Suddenly, she turned to look toward the door. A woman had just entered and was walking toward her. I don't know how she knew to turn at that exact moment. She had not been watching the door. There had been numerous people entering and leaving the restaurant and she had taken no notice of them. But she knew then this woman came through the door. And there was something else. She was becoming more agitated. Her heart rate was increasing. I'm sure that her blood pressure was climbing as well. She was frightened of this woman.

The woman was attractive, probably in her early thirties. She was tall and slender. Her three-inch black leather heels took her to nearly six feet in height. She was dressed in a conservative grey dress with a matching, waist length, and fitted jacket. She carried a grey leather shoulder bag and a black leather attaché case. She came to my subject's table and leaned forward to give and receive the ceremonial kiss on the cheek before sitting down. My subject responded in kind, but I could tell that it was an automatic response, without feeling. Her nervousness was increasing. This woman was the focus of my subject's anxiety.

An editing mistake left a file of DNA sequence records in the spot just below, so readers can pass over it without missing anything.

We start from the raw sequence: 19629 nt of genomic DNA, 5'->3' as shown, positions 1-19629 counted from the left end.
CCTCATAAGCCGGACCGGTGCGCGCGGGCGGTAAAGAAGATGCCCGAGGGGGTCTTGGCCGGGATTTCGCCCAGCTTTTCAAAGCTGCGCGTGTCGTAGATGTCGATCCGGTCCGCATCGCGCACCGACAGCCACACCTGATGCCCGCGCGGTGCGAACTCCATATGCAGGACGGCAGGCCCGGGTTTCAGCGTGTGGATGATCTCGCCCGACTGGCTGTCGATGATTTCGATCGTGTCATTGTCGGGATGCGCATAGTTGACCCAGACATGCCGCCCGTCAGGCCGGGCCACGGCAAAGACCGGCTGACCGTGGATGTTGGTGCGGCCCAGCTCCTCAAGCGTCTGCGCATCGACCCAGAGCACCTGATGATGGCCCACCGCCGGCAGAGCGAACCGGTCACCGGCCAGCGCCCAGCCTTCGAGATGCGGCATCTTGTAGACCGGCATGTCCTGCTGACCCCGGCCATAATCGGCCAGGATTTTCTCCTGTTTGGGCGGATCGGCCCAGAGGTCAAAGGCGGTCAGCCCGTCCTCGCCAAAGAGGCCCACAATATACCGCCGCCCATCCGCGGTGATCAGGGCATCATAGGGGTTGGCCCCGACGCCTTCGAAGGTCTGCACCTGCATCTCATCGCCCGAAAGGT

The woman spoke first. "Gretchen, you look marvelous. I love the way you have learned to put yourself together."

Now I knew her name, Gretchen. Knowing a subject's name always makes me feel an even stronger connection, though it really has no effect on the process. I just prefer to use a name rather than thinking of her (or him, in many cases) as "my subject."

Gretchen responded, automatically, "Thank you."

"Now, Gretchen, that's now how I taught you to respond to a complement. Is it?"